Despite the Democratic advantage on this question, GOP retention of the House seems likely at this stage. The generic ballot has overstated Democratic support in the past, and the Quinnipiac poll is a survey of all registered voters, many of whom won’t cast ballots in a midterm election.
The 2014 elections will also be contested on a different playing field. Republicans enjoy a structural advantage following the decade’s redistricting processes, and, in the Senate, Democrats have more vulnerable members up this cycle. And though the 1995-96 shutdown is widely attributed to then-President Bill Clinton’s reelection, Democrats only picked up two seats in the House — and lost two Senate seats — following the 1996 elections.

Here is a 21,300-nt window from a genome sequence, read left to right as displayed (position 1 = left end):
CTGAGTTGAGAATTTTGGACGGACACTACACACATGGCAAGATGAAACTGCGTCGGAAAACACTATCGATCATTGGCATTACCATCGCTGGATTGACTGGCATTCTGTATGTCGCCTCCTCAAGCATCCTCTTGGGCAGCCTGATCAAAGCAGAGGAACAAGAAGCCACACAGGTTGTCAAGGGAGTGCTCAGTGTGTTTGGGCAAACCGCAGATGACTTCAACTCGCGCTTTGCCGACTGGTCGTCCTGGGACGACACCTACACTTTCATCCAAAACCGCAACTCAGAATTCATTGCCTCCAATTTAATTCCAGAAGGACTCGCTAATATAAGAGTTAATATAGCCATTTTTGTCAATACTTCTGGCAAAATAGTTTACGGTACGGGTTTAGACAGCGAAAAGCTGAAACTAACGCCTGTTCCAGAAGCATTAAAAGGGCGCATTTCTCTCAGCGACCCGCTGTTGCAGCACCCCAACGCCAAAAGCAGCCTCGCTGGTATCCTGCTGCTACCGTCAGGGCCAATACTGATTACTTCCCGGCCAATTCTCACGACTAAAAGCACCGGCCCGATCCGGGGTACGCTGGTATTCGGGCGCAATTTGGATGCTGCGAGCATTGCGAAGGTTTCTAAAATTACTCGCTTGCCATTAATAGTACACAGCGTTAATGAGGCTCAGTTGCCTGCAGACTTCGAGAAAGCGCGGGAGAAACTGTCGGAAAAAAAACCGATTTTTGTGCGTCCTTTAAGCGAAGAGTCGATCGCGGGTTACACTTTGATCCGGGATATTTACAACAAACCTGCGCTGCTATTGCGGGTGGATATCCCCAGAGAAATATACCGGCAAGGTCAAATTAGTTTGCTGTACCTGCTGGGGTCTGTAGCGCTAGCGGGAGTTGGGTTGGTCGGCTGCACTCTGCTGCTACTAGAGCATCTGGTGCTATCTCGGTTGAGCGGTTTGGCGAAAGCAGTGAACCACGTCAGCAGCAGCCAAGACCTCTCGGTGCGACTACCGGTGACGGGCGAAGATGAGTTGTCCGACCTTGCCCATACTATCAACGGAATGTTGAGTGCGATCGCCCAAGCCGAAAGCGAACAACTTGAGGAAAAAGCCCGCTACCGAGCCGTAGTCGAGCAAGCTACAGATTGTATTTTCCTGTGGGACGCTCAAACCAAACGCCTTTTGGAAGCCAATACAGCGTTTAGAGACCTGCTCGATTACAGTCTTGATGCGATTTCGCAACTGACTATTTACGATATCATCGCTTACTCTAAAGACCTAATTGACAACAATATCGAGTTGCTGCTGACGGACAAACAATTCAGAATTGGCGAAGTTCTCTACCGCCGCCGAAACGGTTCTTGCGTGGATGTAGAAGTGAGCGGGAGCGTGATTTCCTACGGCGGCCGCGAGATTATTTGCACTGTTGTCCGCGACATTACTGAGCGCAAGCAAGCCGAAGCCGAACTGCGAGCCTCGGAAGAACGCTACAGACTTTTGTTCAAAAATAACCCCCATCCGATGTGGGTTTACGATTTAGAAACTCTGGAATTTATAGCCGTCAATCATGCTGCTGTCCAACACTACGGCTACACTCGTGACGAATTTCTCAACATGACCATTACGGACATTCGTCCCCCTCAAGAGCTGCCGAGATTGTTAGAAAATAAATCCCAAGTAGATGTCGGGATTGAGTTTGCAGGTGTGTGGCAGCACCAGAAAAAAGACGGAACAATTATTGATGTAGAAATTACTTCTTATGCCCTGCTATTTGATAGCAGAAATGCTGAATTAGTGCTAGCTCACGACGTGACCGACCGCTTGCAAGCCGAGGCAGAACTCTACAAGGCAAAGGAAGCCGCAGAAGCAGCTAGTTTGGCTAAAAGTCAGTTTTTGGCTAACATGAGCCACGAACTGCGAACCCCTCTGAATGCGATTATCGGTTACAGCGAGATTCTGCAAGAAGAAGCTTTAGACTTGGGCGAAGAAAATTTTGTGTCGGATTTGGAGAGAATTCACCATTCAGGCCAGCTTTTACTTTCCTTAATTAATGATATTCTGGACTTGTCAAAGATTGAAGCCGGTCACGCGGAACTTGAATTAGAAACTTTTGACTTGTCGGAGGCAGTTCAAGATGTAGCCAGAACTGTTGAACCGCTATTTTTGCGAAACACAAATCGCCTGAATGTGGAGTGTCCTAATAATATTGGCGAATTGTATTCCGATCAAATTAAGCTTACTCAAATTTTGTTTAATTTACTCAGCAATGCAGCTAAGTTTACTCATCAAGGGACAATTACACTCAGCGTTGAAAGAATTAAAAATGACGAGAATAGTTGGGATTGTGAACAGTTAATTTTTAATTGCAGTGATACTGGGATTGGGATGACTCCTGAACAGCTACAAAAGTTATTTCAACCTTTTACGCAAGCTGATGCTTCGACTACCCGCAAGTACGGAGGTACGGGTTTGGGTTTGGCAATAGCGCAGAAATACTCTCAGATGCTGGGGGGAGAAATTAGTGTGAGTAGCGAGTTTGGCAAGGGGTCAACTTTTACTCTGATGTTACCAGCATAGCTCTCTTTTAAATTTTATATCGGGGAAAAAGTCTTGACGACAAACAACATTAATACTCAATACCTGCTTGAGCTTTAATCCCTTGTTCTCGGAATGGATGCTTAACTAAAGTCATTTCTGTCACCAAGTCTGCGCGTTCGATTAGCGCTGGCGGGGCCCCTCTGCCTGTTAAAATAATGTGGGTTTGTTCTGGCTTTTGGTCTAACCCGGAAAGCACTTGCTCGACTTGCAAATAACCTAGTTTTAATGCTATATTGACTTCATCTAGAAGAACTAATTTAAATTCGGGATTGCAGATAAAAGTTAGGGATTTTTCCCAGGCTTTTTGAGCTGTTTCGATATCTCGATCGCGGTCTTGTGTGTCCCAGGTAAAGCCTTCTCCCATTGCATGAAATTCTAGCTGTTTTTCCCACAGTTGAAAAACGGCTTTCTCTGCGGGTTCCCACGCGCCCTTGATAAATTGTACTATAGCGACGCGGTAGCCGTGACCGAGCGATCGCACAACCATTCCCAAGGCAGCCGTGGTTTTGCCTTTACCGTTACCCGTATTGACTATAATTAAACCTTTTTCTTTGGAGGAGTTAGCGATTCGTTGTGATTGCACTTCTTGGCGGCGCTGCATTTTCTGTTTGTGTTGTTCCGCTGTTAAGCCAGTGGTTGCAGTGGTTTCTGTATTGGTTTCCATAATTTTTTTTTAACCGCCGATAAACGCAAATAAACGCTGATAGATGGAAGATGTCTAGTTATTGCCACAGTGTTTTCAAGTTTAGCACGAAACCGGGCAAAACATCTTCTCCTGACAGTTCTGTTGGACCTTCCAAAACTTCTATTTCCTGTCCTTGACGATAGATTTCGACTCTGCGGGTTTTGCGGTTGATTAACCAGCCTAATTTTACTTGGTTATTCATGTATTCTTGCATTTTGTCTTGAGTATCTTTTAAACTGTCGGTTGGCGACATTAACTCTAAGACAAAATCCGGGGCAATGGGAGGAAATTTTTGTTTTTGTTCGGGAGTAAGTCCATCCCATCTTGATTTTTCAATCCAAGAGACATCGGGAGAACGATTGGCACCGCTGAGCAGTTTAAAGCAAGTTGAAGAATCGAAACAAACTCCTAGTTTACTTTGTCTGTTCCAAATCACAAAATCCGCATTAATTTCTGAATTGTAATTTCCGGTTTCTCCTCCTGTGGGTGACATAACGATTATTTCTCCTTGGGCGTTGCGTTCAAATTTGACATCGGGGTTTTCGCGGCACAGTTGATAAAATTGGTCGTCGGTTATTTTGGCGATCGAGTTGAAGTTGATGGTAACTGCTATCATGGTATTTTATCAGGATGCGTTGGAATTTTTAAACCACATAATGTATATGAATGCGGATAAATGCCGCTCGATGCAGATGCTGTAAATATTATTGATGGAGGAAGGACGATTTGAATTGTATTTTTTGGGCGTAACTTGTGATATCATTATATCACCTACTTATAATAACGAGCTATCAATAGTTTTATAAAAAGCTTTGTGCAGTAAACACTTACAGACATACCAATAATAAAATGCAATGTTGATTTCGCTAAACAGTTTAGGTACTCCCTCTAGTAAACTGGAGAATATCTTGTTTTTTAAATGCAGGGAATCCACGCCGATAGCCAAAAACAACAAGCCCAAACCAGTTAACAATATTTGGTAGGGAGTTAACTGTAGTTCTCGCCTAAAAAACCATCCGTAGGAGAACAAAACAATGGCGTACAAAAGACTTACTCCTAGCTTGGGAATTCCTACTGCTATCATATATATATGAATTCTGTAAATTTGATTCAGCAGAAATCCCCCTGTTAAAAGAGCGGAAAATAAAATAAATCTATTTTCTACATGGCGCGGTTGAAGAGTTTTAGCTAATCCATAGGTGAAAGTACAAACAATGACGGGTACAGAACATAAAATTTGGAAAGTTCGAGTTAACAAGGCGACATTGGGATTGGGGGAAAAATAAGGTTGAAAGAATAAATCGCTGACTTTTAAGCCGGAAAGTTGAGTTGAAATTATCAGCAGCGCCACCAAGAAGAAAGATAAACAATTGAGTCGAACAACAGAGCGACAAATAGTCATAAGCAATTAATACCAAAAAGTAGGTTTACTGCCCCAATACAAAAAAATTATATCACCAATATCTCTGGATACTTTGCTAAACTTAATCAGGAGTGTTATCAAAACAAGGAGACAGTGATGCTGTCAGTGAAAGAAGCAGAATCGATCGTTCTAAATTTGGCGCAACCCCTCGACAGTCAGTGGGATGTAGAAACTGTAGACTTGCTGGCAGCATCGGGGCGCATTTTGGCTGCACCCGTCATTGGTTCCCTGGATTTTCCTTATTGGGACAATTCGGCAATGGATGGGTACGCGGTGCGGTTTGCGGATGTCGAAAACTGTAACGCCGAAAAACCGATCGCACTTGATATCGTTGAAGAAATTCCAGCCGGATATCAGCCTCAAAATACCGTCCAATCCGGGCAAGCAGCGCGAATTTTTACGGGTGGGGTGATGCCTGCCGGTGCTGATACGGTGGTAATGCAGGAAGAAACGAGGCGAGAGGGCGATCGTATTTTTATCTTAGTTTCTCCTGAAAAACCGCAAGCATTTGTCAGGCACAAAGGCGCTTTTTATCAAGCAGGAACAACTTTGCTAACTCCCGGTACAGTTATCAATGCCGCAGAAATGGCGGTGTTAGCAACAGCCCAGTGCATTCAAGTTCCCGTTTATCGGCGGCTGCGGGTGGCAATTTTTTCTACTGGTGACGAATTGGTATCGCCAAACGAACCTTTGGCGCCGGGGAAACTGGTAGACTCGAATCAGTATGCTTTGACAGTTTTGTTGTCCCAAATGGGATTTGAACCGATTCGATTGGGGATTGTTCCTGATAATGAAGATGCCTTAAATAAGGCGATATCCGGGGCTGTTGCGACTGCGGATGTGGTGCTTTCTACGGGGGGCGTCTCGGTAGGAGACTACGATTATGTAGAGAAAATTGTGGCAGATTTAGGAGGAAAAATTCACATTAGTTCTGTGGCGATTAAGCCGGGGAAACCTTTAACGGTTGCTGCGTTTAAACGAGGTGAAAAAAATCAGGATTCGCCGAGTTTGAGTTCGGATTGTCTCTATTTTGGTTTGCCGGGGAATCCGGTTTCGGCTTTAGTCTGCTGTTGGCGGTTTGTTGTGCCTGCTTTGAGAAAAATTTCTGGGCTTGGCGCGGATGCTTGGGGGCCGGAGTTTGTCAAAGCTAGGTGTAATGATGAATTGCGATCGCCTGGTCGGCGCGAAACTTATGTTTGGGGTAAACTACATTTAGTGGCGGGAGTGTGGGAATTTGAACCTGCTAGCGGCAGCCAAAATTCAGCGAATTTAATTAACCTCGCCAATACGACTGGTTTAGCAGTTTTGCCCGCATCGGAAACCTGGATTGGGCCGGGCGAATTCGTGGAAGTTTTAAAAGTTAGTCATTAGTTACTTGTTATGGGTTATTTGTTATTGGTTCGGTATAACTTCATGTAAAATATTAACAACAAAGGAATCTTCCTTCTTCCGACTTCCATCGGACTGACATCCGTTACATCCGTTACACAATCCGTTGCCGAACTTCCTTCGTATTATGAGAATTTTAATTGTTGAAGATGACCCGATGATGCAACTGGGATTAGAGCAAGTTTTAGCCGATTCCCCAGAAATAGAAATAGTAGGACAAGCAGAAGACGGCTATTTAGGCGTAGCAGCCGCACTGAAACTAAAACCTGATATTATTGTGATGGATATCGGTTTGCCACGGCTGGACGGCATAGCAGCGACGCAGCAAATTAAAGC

Other data show that Democrats’ success on the generic ballot is more attributable to a collapsing GOP brand than improving images of Democrats and their standard-bearer, President Obama. Quinnipiac finds Obama’s approval rating is net-negative: 45 percent approve, and 49 percent disapprove. And congressional Democrats earn a 32-percent approval rating, while three-in-five voters disapprove.
But Republicans in Congress have hit a record low, the poll shows. Only 17 percent of voters approve of the way GOP members of Congress are handling their jobs, while a whopping 74 percent disapprove. Among independents, only 13 percent approve, compared to 76 percent who disapprove.
The Quinnipiac University poll was conducted Sept. 23-29, surveying 1,497 registered voters. The margin of error is plus-or-minus 2.5 percentage points.
Other polls released this week back up the collapse of the GOP brand. The party’s overall favorable rating in a new CNN/ORC International poll is 32 percent, a record low. Only 26 percent approve of the way Republicans in Congress are handling the budget talks in a new ABC News/Washington Post poll.
What We're Following See More »